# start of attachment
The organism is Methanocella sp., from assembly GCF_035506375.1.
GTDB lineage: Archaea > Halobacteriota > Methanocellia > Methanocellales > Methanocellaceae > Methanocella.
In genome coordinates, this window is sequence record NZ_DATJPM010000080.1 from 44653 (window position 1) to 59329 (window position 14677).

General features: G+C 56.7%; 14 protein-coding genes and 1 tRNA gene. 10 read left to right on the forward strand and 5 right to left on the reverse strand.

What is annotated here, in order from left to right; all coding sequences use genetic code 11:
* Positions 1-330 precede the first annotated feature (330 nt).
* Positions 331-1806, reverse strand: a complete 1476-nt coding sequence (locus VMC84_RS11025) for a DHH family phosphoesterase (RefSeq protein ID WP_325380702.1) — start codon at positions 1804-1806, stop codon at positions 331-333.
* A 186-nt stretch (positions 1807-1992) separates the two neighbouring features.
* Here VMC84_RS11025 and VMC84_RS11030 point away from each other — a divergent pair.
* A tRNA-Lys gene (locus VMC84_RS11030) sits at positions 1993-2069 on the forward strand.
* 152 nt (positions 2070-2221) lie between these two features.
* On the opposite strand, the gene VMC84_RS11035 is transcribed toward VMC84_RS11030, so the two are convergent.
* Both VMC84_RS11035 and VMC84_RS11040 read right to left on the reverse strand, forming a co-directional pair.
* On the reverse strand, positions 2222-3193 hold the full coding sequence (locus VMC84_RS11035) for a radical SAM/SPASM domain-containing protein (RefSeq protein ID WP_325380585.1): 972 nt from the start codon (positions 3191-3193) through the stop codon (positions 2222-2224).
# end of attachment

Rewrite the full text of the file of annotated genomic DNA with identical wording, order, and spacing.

The organism is Methanocella sp., from assembly GCF_035506375.1.
GTDB lineage: Archaea > Halobacteriota > Methanocellia > Methanocellales > Methanocellaceae > Methanocella.
In genome coordinates, this window is sequence record NZ_DATJPM010000080.1 from 44653 (window position 1) to 59329 (window position 14677).

General features: G+C 56.7%; 14 protein-coding genes and 1 tRNA gene. 10 read left to right on the forward strand and 5 right to left on the reverse strand.

What is annotated here, in order from left to right; all coding sequences use genetic code 11:
* Positions 1-330 precede the first annotated feature (330 nt).
* Positions 331-1806, reverse strand: a complete 1476-nt coding sequence (locus VMC84_RS11025) for a DHH family phosphoesterase (RefSeq protein ID WP_325380702.1) — start codon at positions 1804-1806, stop codon at positions 331-333.
* A 186-nt stretch (positions 1807-1992) separates the two neighbouring features.
* Here VMC84_RS11025 and VMC84_RS11030 point away from each other — a divergent pair.
* A tRNA-Lys gene (locus VMC84_RS11030) sits at positions 1993-2069 on the forward strand.
* 152 nt (positions 2070-2221) lie between these two features.
* On the opposite strand, the gene VMC84_RS11035 is transcribed toward VMC84_RS11030, so the two are convergent.
* Both VMC84_RS11035 and VMC84_RS11040 read right to left on the reverse strand, forming a co-directional pair.
* On the reverse strand, positions 2222-3193 hold the full coding sequence (locus VMC84_RS11035) for a radical SAM/SPASM domain-containing protein (RefSeq protein ID WP_325380585.1): 972 nt from the start codon (positions 3191-3193) through the stop codon (positions 2222-2224).